Canon Fodder-Friday: Nonfiction

For my final foray into considering the educational canon, I’d like to include nonfiction. Many speeches, letters and treatises have had a profound effect on the modern world as it relates to politics, economics, sciences, philosophy, the penal code, and human rights among other things. The following is my top ten non-fiction canon for works written in the last 250 years:

1) 1764 — On Crime and Punishment by Cesare Beccaria

This treatise was spread by Voltaire long after Beccaria lived out his life largely under house-arrest just for having written it. It suggested the first arguments against capital punishment, torture, and cruel and unusual punishment. It called for punishments to fit the crimes.

2) 1776 — The Wealth of Nations by Adam Smith [Hello free market.]
3) 1776 — “Common Sense” by Thomas Paine and The Declaration of Independence by Thomas Jefferson
4) 1845 — Narrative of the Life of Frederick Douglass, an American Slave by Frederick Douglass
5) 1848 — The Communist Manifesto by Karl Marx and Friedrich Engels
6) 1859 — On the Origin of Species by Charles Darwin
7) 1863 — “The Gettysburg Address” and The Emancipation Proclamation by Abraham Lincoln
8) 1869 — The Subjection of Women by John Stuart Mill
9) 1958 — Night by Elie Wiesel
10) 1963 — “Letter from Birmingham Jail” by Martin Luther King, Jr.

My three previous Friday posts listed Top 10s that included poetry, plays, and novels written in European languages. As of yet, I have not included a single graphic work in any of these lists, so I’d like to propose an eleventh item for this list as I think graphic works can be just as important and literary as non-graphic works.

11) 1991 — Maus by Art Spiegelman

What would you include in such a list, or what would you exclude? Let me know.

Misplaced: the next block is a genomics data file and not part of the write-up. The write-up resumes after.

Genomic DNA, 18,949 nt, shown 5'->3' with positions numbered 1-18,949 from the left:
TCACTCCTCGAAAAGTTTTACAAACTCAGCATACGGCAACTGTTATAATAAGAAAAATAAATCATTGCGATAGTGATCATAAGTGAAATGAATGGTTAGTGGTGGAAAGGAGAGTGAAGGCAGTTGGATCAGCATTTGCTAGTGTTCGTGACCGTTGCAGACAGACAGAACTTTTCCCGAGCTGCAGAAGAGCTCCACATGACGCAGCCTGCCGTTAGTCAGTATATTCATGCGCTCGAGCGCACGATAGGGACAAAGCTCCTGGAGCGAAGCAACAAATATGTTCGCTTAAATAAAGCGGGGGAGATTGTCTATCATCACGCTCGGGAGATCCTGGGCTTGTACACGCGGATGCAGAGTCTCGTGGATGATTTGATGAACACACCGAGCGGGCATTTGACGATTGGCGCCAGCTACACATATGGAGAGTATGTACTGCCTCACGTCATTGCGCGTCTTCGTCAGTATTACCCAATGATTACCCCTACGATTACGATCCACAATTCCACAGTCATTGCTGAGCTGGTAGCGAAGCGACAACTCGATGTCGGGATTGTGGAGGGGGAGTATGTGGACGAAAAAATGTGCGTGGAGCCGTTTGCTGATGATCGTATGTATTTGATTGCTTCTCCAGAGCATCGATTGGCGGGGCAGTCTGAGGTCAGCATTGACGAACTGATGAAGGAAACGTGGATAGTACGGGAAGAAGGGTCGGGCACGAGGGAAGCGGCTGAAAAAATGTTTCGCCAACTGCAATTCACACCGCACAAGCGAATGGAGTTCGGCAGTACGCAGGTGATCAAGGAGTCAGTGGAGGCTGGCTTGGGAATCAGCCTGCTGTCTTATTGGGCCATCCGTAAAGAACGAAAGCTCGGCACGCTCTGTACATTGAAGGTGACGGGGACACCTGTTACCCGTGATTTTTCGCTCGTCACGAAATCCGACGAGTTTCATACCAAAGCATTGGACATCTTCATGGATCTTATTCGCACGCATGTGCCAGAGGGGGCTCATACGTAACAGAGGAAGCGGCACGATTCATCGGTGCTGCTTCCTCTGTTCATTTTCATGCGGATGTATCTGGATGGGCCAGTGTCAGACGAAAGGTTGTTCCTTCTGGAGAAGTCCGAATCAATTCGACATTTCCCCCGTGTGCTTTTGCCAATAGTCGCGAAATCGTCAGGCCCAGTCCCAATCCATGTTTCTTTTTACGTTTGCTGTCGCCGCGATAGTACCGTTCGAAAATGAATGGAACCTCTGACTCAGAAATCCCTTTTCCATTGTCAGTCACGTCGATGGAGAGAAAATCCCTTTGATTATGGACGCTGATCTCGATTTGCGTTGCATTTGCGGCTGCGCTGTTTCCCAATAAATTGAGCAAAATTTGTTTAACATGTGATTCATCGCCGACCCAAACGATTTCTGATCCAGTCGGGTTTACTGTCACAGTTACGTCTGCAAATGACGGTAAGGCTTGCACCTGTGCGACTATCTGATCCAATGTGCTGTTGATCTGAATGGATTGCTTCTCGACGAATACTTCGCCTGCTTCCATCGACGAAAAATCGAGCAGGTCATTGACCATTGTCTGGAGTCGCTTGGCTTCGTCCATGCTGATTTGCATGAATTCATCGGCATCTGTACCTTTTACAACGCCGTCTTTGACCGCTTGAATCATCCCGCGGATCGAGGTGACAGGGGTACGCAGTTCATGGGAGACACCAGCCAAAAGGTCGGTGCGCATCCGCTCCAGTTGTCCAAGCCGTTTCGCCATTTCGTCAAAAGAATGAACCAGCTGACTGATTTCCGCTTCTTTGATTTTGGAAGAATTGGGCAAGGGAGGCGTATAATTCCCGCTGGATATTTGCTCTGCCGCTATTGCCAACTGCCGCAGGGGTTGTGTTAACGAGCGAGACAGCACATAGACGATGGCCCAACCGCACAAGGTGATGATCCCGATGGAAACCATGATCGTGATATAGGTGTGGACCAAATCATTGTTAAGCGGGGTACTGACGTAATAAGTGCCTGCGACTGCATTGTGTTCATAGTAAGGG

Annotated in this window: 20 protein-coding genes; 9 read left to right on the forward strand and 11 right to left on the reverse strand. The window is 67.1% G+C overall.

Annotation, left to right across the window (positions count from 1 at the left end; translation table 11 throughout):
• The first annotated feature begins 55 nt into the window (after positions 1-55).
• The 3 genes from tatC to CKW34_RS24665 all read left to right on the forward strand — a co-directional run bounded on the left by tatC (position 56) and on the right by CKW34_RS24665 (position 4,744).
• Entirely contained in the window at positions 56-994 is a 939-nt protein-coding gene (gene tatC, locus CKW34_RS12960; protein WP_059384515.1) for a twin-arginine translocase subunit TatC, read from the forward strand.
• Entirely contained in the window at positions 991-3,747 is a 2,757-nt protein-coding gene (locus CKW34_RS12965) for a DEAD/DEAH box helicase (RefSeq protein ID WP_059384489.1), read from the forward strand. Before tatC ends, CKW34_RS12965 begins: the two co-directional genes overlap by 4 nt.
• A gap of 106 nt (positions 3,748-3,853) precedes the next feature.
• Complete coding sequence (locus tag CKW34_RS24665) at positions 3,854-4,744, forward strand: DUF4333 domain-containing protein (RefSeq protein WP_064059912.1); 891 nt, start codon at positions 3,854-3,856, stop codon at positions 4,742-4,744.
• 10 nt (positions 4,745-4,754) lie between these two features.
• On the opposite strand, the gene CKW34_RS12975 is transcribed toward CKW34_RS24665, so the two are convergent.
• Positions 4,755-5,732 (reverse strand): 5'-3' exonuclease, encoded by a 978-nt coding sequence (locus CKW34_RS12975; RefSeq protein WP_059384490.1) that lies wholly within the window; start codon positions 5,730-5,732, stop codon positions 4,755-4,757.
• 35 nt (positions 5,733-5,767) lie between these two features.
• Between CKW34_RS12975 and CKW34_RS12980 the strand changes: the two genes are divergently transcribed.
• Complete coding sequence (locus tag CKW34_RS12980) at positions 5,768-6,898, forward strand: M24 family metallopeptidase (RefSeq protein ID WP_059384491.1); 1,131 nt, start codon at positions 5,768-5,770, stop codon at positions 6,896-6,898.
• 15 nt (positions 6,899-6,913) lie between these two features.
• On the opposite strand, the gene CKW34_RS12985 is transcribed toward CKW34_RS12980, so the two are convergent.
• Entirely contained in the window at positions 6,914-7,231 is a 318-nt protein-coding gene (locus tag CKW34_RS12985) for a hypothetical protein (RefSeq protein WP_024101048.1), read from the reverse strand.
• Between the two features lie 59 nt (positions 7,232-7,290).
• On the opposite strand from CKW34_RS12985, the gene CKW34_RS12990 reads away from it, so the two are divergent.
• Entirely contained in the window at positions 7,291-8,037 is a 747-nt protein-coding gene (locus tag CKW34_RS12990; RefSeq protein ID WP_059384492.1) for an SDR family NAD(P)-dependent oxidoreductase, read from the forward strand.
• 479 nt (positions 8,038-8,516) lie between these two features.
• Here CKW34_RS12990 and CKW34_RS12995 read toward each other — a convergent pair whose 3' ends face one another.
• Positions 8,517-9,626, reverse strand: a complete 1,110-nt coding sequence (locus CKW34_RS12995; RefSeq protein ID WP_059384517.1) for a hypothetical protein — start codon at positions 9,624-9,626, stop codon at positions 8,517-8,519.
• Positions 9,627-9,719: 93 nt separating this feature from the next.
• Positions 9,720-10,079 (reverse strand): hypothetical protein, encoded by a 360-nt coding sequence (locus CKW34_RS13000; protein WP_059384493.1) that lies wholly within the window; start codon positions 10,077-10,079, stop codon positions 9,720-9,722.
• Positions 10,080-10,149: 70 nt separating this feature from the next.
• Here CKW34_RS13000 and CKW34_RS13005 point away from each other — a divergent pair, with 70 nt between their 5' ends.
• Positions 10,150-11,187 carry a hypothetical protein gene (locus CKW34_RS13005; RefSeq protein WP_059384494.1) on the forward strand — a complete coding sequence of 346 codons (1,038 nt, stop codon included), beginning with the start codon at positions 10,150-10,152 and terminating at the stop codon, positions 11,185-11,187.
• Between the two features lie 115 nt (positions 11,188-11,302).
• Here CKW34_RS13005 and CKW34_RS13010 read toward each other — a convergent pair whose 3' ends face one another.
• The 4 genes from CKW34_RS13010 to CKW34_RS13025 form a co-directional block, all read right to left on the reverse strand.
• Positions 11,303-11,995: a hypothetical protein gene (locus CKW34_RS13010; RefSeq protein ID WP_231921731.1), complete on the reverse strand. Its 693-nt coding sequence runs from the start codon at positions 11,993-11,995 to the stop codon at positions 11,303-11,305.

April is International Poetry Month. My Friday posts with all be poetry-related:
April 3rd– Poetry Forms I: Haikus and Limericks
April 10th– Poetry Forms II: Sonnets, Villanelles and Sestinas
April 17th– Poetry: Rhyming and Sounds
April 24th– Poetry: Avoiding Abstractions and Cliches

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2 responses to “Canon Fodder-Friday: Nonfiction

  1. I think these are all great social science non-fiction selections, but additional non-fiction lists could be made for science and biography. Obviously there is crossover with Darwin and science and Douglass with biography. Thoreau’s “On Civil Disobedience” might work its way into the social science list, but I don’t know what I would bump. “Maus” definitely would have a home in biographies.

    Other sciences could include:
    (older than 250: Newton, Galileo, Copernicus and Aristotle)
    Richard Feynman – Lectures
    Stephen J. Gould – Mismeasure of a Man (both for thesis and controversy)
    Oliver Sacks – The Man Who Mistook His Wife For A Hat
    Richard Dawkins – The Selfish Gene
    Brian Greene – Elegant Universe, Fabric of the Cosmos

    Other biographies could include:
    Lewis & Clark – Journals
    Marco Polo – Journals/Ship Log (older than 250)
    Charles Darwin – Journals/Ship Log
    Henry David Thoreau – Walden
    Watson & Crick – The Double Helix

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